With the National Democratic Alliance consolidating the Rajputs and non-Yadav backward castes, the Rashtriya Janata Dal-led Secular Democratic Front's likely chief ministerial candidate Rabri Devi is locked in a keen electoral battle with a political greenhorn.
'Why should we vote for Rabri?' is the common refrain among anti-Lalu Prasad voters in the constituency, where Yadavs account for 53 per cent of the 21,19,163 electorate, but the RJD chief's better half has an edge over her rivals.
Giving a personal touch to her election campaign during which she not only seeks votes, but also eats whatever is offered by housewives to strike instant rapport, she says, "I will eat whatever is offered."
She has spent nearly five days on the dusty terrain of the constituency largely untouched by development.
Janata Dal- United's Satish Kumar, being regarded apan bouwa (our very own child), is giving sleepless nights to RJD chief Lalu Prasad Yadav who has held road shows and addressed a series of street-corner meetings to mobilise votes for his wife.
Satish Kumar, once a blue-eyed boy of Lalu, recently fell out with him and joined the JD-U to have a shot at electoral politics against a political heavyweight for whose victory he had toiled in the past.
If the JD-U nominee, a Yadav, succeeds in making a major dent in the sizeable Yadav vote bank of RJD, which will play a decisive role in the polls, he may spring a surprise with perceptible consolidation of Rajputs, who account for 65,000 votes, in favour of the NDA.
Lok Janshakti Party candidate Pramod Kumar Singh, also a Yadav, is working overtime to make it a triangular fight.
He is banking on the support of a major chunk of about 25,000 votes of non-Yadav backward castes as also the Dalits, in the constituency that falls under his chief Ram Vilas Paswan's parliamentary constituency of Hajipur the assembly segment of Raghopur falls.
"Like Paswanji I too will win by a record margin and make it to the record books," he claims.
Rabri's election representative and a former Bihar minister Bhola Rai, who had vacated the seat in 1995 to make way for Lalu Prasad, claims there was no hurdle in the way for Rabri Devi who will win hands down as the Yadavs would ultimately vote for her en masse.
"Everybody will vote for me. This is my home. You have seen how they shower love and affection on me and I am confident that I will win by a huge margin," Rabri said.
A woman smiled as Rabri stepped out of her house during the door-to-door campaign at Bhumihar-dominated Dilawarpur village and said, "She has come seeking votes, but the husband-wife duo are nowhere to be seen when we are in distress."
But when Rabri cheerfully entered the house of Vinod Rai of Terasia village in the riverine area, she had every reason to smile as she was welcomed heartily by the women with saris, bananas and kheer.
Ajit Kumar Singh, the pro-RJD mukhia of Sitalpur-Kamalpur panchayat feels that Rabri's victory will largely hinge on how well Lalu is able to split Rajput votes.
"I believe Satish Kumar will give Rabriji a run for her money," Singh avers and claims that Rajputs are more favourably inclined towards the JD-U nominee than to Pramod Kumar Singh as the LJP leadership image as an anti-Lalu party has taken a beating due to Paswan's thwarting the formation of a NDA government.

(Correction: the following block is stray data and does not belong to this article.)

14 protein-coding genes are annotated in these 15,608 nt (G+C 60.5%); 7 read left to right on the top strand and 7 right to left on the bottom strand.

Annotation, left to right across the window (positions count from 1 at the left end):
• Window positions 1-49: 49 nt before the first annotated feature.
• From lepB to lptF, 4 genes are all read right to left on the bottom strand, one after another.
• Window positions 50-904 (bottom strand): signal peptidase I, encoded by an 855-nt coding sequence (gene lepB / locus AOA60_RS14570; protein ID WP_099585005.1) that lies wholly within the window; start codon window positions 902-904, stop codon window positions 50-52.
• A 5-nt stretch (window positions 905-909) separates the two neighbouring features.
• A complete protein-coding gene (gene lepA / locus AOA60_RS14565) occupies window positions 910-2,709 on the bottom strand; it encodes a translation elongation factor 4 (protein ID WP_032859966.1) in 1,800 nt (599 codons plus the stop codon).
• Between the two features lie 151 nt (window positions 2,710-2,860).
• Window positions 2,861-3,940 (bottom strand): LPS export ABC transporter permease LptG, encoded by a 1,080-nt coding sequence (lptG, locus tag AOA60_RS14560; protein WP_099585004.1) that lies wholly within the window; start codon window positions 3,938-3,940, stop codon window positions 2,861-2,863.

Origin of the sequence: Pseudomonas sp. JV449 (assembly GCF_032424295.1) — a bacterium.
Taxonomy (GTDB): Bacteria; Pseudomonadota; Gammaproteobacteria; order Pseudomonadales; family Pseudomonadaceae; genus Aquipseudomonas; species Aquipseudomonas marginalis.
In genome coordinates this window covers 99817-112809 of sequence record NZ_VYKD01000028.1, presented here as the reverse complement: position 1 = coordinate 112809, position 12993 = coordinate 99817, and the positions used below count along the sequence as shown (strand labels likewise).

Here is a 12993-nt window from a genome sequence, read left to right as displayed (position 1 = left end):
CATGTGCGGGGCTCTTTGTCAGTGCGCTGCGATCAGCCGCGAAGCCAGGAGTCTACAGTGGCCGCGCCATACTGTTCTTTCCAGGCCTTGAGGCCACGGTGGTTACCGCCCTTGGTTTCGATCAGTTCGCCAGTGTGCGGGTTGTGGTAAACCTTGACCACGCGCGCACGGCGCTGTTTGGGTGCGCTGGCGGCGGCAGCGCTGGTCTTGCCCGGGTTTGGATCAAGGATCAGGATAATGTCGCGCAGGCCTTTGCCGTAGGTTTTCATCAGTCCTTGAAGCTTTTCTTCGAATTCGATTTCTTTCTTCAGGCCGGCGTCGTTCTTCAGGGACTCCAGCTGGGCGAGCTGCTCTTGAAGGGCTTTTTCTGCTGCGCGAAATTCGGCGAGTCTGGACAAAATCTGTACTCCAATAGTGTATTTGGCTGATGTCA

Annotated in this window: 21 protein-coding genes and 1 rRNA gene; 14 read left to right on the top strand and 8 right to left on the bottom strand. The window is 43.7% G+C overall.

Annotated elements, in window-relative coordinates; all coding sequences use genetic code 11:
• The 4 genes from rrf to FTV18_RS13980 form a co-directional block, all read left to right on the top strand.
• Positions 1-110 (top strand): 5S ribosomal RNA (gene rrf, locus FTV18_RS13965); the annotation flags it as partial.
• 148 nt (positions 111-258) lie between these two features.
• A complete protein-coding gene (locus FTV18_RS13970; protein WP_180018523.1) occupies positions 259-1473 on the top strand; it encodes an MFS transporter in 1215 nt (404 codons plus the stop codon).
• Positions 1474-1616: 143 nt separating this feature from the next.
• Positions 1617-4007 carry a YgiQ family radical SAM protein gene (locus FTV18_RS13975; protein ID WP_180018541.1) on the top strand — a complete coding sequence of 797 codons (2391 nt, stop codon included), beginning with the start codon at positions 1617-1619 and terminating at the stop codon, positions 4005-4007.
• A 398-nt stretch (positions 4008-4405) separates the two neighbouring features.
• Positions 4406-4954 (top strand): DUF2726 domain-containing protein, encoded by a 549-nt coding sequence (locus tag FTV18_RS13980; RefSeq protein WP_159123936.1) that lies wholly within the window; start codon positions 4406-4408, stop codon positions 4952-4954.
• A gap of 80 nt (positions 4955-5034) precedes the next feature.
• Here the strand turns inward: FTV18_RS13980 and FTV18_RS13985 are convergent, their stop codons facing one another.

"Moreover, his insistence on a Muslim chief minister has not gone down well with the local people," he said.
Pawan Kumar Singh, a JD-U leader, claims that Satish Kumar will poll a major chunk of Yadav votes as also those of other backward castes and Dalits.
Development is indeed an election issue this time though it cannot be said for certain that it would ultimately tilt the scales against Rabri as caste plays the decisive role in determining the victor.
Rajendra Ram, a local Bharatiya Janata Party leader says: "Lalu and Rabri have done nothing other than open a high school at Bidupur.
"You can see the condition of the roads in this flood-ravaged constituency. It takes more than two hours and a half to go to Patna though the distance is hardly 40 km."
Rajesh Kumar, a Lalu acolyte, says whatever the constituency has-- be it electricity or a primary health centre-- is because of Lalu. "Now there is a proposal for opening a kendriya vidyalaya. Moreover, who will not like to elect a chief minister?" he asks.
Ranjan Kumar, a LJP activist, strongly refutes Rajesh's claims and says people still have to take a boat ride nine months in a year as the pontoon bridge connecting Didarganj in Patna to Raghopur remains non-operational.
Given the sensitivity of the constituency, the Vaishali district authorities have declared all 232 booths as sensitive, which will be manned by central para-military forces and district armed police.
"We are leaving nothing to chance. Out of 72 companies of central para-military forces made available to the district, a large number will be deployed in Raghopur. River patrolling will also be introduced to effectively tackle booth grabbers," sub-divisional officer-cum-returning officer Sanjay Kumar Agarwal said.
There are only four candidates in the fray.
Rabri Devi had defeated Rajiv Ranjan of LJP by a margin of 25,261 votes in the February assembly poll.
Lalu had won the seat by huge margin of 46,611 votes in 2000 defeating his nearest independent rival Beera Devi, wife of Baijnath Singh, who is presently burning midnight oil for the victory of Satish Kumar.
Rabri, was elected for the first time from Raghopur in 2001 defeating her nearest JD-U rival Beera Devi by over 63,000 votes.